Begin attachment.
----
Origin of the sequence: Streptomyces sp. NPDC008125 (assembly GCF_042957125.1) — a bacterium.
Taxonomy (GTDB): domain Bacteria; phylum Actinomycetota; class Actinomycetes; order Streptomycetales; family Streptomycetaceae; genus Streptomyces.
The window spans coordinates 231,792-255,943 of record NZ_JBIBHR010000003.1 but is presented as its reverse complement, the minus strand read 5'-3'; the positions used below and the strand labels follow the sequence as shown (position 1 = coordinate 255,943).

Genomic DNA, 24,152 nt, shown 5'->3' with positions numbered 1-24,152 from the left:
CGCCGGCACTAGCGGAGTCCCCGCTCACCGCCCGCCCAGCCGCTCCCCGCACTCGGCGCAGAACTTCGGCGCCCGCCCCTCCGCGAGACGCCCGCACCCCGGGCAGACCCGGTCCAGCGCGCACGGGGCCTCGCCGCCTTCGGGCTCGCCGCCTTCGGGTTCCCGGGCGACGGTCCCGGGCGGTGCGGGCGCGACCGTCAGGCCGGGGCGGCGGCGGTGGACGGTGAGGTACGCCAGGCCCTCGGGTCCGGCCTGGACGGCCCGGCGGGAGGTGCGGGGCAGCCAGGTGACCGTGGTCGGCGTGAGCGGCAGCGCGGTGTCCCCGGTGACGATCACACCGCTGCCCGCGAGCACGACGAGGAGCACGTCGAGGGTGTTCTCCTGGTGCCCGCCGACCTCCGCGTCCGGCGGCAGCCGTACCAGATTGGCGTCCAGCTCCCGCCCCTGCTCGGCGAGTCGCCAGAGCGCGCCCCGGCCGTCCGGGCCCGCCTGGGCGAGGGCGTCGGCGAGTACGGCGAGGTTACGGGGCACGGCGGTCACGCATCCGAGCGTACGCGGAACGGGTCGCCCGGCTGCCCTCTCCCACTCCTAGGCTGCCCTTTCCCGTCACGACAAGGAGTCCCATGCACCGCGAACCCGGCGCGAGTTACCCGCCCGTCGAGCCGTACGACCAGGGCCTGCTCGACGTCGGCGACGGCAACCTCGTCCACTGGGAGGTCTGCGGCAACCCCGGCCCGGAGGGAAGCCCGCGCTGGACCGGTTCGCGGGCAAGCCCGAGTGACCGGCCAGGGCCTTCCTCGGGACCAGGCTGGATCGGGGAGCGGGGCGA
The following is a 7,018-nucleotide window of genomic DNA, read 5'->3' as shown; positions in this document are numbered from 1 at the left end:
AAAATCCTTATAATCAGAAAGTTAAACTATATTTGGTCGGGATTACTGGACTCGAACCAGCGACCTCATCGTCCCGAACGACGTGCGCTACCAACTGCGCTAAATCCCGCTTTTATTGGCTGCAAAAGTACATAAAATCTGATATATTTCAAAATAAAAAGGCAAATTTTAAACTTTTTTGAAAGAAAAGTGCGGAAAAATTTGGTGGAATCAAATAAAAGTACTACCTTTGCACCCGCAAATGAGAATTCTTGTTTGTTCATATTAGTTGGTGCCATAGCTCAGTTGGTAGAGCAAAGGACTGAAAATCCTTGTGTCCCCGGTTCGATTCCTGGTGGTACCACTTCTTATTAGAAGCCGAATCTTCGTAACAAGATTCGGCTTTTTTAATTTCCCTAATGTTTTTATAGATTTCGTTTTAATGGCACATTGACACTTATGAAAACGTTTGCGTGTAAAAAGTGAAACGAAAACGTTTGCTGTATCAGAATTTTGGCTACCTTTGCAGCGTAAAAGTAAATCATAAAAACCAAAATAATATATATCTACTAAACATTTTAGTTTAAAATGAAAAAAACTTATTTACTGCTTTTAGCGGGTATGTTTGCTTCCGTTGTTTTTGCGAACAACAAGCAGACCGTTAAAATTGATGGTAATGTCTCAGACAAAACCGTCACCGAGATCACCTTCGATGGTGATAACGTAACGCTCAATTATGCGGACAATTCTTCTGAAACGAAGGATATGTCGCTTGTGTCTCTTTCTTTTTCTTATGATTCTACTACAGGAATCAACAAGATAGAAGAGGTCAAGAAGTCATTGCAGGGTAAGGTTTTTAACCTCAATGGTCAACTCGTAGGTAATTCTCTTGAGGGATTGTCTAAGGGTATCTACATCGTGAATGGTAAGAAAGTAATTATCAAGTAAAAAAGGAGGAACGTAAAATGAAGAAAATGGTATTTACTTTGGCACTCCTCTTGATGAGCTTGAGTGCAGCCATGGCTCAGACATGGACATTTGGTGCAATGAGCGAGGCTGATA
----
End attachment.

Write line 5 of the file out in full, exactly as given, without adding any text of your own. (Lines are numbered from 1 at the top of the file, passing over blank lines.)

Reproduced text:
CGCCGGCACTAGCGGAGTCCCCGCTCACCGCCCGCCCAGCCGCTCCCCGCACTCGGCGCAGAACTTCGGCGCCCGCCCCTCCGCGAGACGCCCGCACCCCGGGCAGACCCGGTCCAGCGCGCACGGGGCCTCGCCGCCTTCGGGCTCGCCGCCTTCGGGTTCCCGGGCGACGGTCCCGGGCGGTGCGGGCGCGACCGTCAGGCCGGGGCGGCGGCGGTGGACGGTGAGGTACGCCAGGCCCTCGGGTCCGGCCTGGACGGCCCGGCGGGAGGTGCGGGGCAGCCAGGTGACCGTGGTCGGCGTGAGCGGCAGCGCGGTGTCCCCGGTGACGATCACACCGCTGCCCGCGAGCACGACGAGGAGCACGTCGAGGGTGTTCTCCTGGTGCCCGCCGACCTCCGCGTCCGGCGGCAGCCGTACCAGATTGGCGTCCAGCTCCCGCCCCTGCTCGGCGAGTCGCCAGAGCGCGCCCCGGCCGTCCGGGCCCGCCTGGGCGAGGGCGTCGGCGAGTACGGCGAGGTTACGGGGCACGGCGGTCACGCATCCGAGCGTACGCGGAACGGGTCGCCCGGCTGCCCTCTCCCACTCCTAGGCTGCCCTTTCCCGTCACGACAAGGAGTCCCATGCACCGCGAACCCGGCGCGAGTTACCCGCCCGTCGAGCCGTACGACCAGGGCCTGCTCGACGTCGGCGACGGCAACCTCGTCCACTGGGAGGTCTGCGGCAACCCCGGCCCGGAGGGAAGCCCGCGCTGGACCGGTTCGCGGGCAAGCCCGAGTGACCGGCCAGGGCCTTCCTCGGGACCAGGCTGGATCGGGGAGCGGGGCGA